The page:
In Lay Terms

Random Ramblings From a Church Nerd

Wednesday, October 31, 2007

Speaking Too Soon

OK - I mentioned the link to this political quiz. In 2004 I took it, and it said that I was a Kucinich guy. Well, I just took it again and Chris Dodd showed up at the top of my list. It's still not likely that its someone who's going to make it far in the primaries. However, I was surprised that the front runners both appeared near the top of my list. They were even ahead of Dennis Kucinich.

Maybe I should take this every time. It can show me how I have grown and changed as a person.

Sunday, October 28, 2007

Holy Hospitality

We just returned from church this morning. It's Reformation Sunday, where we remember/celebrate Martin Luther and the reforms that he advanced within the Christian church. The pastor told an excellent sermon that somehow connected reformation with the given text for the Sunday, which was the parable of the pharisee and the tax collector. It talked about the need for any institution to be continually reforming itself, lest it get too high an opinion of the acts performed in the past.

As a part of the sermon, the pastor also talked about hospitality to strangers that happens within congregations. He said that this particular church has often been given high marks for its hospitality to the visitors. We are long-term visitors to this place, and we happen to agree.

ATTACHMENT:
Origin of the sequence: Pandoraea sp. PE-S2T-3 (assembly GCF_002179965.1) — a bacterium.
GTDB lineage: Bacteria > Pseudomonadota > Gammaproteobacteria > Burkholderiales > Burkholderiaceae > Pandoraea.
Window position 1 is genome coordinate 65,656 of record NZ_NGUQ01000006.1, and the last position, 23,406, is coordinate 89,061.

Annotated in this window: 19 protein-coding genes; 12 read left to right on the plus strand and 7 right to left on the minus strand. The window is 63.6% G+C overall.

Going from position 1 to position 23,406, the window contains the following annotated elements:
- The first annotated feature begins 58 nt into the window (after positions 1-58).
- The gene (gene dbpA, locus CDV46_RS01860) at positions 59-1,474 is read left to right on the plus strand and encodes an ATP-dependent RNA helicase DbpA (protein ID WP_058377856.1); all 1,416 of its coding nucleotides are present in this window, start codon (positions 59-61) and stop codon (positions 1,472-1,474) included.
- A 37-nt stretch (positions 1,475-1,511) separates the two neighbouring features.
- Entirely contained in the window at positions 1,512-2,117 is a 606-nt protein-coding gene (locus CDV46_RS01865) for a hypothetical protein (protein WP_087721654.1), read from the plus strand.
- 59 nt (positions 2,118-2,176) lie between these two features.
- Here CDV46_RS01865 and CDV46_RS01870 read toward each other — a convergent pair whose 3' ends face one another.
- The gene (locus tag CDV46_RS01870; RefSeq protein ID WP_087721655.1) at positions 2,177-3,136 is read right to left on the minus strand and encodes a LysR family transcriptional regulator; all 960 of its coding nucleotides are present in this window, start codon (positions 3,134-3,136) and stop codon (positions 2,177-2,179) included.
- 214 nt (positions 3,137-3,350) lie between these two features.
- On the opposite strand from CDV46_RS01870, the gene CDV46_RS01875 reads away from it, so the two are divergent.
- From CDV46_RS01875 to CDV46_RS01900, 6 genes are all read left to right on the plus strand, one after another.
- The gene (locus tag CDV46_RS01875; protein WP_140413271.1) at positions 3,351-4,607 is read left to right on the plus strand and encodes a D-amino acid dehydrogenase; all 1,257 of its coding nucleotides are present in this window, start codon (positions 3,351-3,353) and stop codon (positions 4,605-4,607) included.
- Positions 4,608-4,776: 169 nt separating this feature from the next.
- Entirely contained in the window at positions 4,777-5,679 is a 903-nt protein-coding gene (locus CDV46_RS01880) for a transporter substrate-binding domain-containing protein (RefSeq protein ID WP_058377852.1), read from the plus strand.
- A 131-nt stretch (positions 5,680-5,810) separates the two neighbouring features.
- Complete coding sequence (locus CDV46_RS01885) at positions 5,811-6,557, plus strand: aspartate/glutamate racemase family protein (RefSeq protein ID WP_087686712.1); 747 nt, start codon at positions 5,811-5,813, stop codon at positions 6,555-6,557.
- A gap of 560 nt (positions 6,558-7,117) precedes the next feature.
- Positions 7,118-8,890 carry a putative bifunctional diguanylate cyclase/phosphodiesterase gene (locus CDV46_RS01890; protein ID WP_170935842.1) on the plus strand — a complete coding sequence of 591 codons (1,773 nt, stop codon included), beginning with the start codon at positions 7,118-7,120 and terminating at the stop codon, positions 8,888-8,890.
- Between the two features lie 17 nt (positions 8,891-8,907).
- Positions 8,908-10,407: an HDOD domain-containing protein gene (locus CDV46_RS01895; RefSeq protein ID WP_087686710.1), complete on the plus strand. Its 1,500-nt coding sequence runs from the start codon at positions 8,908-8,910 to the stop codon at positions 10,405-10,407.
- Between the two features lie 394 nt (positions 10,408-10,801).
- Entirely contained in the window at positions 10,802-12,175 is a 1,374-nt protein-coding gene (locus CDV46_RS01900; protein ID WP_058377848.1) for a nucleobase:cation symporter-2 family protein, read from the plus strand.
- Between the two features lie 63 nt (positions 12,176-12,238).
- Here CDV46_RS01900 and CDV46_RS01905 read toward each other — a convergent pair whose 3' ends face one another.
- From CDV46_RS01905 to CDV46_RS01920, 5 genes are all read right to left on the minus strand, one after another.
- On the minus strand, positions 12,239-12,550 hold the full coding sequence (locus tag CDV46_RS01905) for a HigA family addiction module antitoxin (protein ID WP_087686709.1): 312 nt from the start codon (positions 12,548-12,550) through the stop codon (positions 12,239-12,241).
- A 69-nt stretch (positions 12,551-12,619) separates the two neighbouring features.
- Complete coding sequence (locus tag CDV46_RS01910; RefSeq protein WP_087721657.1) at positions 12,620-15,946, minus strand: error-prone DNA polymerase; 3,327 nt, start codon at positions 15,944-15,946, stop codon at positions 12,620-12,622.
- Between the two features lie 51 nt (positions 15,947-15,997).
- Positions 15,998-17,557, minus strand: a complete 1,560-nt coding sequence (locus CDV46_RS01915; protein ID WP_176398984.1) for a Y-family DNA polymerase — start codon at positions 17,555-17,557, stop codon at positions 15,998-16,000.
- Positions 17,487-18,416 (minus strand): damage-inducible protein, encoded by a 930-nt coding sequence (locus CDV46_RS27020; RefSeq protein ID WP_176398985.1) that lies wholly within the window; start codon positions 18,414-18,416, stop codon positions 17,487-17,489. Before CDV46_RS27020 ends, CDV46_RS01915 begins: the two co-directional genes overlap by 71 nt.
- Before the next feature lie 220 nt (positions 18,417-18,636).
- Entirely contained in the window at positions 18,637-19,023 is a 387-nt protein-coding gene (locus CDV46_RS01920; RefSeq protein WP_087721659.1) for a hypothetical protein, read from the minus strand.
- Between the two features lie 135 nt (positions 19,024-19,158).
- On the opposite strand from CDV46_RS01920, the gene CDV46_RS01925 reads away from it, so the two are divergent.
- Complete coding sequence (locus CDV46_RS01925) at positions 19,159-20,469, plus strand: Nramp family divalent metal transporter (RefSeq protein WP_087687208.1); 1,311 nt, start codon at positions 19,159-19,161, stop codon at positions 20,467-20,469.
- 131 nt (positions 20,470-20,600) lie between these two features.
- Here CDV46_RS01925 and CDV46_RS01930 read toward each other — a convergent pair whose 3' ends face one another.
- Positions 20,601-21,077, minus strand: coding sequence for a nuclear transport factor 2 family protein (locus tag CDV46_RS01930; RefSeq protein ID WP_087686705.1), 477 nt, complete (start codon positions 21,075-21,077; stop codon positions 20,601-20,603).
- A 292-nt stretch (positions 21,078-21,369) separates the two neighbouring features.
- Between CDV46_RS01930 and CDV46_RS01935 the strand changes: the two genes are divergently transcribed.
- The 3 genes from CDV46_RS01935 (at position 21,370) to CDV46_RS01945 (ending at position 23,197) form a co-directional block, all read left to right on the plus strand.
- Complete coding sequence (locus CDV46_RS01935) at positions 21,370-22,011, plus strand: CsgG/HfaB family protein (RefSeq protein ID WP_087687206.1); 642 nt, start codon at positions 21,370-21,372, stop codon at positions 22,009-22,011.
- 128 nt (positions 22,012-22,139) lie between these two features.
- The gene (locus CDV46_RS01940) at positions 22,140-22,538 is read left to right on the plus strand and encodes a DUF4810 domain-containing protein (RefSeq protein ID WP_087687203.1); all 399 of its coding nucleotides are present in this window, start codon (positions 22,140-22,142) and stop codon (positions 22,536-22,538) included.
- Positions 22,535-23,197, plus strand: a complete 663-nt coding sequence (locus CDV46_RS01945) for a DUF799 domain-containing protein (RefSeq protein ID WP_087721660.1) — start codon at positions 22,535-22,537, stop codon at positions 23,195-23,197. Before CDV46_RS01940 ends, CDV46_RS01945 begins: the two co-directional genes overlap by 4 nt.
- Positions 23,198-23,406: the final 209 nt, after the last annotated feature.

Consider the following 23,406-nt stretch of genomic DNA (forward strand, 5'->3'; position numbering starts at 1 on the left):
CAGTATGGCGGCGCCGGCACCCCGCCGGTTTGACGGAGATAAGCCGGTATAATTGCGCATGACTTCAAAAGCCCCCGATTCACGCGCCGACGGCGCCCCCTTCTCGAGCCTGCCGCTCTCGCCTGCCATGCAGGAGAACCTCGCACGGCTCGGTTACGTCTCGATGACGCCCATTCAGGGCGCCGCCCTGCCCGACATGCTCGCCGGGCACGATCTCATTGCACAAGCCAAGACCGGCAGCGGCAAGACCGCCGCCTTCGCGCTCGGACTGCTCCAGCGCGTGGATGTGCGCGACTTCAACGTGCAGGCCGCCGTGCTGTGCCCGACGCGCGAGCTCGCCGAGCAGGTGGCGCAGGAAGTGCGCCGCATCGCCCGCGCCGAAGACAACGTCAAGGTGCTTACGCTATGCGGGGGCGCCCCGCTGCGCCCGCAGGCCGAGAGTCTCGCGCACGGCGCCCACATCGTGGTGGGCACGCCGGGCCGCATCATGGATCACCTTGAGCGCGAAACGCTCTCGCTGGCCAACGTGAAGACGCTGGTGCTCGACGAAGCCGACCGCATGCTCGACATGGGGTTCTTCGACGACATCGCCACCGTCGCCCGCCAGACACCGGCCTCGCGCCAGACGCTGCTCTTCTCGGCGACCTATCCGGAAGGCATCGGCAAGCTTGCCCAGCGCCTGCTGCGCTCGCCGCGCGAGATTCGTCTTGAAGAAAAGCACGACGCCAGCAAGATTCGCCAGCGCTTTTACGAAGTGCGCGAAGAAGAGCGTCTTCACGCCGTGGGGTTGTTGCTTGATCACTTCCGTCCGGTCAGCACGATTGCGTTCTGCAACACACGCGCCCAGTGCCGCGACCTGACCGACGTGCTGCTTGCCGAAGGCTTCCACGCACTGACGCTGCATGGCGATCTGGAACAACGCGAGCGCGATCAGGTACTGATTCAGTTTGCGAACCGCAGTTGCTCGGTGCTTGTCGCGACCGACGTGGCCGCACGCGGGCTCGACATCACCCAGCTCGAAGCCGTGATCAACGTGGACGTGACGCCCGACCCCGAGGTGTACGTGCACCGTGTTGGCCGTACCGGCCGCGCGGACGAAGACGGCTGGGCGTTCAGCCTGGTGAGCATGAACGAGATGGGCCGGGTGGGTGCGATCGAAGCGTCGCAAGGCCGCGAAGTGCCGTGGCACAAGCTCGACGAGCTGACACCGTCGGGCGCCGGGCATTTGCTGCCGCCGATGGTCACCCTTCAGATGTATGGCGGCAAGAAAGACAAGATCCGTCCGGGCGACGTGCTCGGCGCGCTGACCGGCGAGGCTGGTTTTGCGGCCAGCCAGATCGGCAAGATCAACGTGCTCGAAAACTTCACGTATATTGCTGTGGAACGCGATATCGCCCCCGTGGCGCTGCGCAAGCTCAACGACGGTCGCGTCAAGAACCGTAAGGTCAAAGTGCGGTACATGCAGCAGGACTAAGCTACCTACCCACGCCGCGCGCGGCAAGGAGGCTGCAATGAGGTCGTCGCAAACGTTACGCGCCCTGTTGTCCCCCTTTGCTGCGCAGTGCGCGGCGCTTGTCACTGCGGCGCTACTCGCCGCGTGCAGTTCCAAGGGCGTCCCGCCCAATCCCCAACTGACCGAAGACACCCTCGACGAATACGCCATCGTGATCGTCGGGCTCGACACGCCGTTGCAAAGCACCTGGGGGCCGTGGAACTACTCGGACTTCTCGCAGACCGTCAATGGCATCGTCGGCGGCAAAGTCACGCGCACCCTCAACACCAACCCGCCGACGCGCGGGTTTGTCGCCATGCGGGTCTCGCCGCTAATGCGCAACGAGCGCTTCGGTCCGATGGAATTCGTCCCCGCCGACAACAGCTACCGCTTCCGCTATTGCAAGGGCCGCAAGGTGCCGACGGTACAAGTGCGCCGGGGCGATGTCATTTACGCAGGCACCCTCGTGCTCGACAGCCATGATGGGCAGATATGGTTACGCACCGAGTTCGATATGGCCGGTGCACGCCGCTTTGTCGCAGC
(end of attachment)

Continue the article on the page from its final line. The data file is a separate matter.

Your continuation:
However, when we left the sanctuary, my Other Half found that his leather jacket was missing. Someone probably took it by accident. However, we had a laugh over the admonition to extend hospitality to visitors in the sermon and the missing leather jacket after the worship service.

We are hoping that someone discovers that this is not their jacket and returns it AND that the church office remembers that we lost ours.

Friday, October 26, 2007

Jumping the Season

I don't know how to preface this announcement, so I'm just going to come out and say it.

We have a Christmas tree up in our living room.

Actually, we have TWO Christmas trees up in our house, one in the living room (by the front window) and one in the spare bedroom.

That's right, this year we are about on the same page as Wal-Mart when it comes to putting up our Christmas decorations. But it's not our fault! Last year, we went to a play about Christmas and the winter holidays. Our friend was in it, and it was great. We were especially impressed with a set piece. It was a large, spiral tree that had various lights on it. As the scenes changed, different strings of lights would light up, giving a different mood impression. We were so enamored with this idea, we decided that we should try it at home for the next year.